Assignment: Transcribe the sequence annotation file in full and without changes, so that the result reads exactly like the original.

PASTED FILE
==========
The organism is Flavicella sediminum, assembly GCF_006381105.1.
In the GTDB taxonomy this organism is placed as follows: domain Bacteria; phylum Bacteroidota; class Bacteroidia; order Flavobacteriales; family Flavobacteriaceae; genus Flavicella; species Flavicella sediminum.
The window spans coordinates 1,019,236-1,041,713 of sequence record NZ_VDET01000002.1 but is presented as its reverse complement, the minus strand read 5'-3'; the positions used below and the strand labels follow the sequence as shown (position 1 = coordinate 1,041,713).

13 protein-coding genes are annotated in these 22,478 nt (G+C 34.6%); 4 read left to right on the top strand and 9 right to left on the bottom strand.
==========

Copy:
The organism is Flavicella sediminum, assembly GCF_006381105.1.
In the GTDB taxonomy this organism is placed as follows: domain Bacteria; phylum Bacteroidota; class Bacteroidia; order Flavobacteriales; family Flavobacteriaceae; genus Flavicella; species Flavicella sediminum.
The window spans coordinates 1,019,236-1,041,713 of sequence record NZ_VDET01000002.1 but is presented as its reverse complement, the minus strand read 5'-3'; the positions used below and the strand labels follow the sequence as shown (position 1 = coordinate 1,041,713).

13 protein-coding genes are annotated in these 22,478 nt (G+C 34.6%); 4 read left to right on the top strand and 9 right to left on the bottom strand.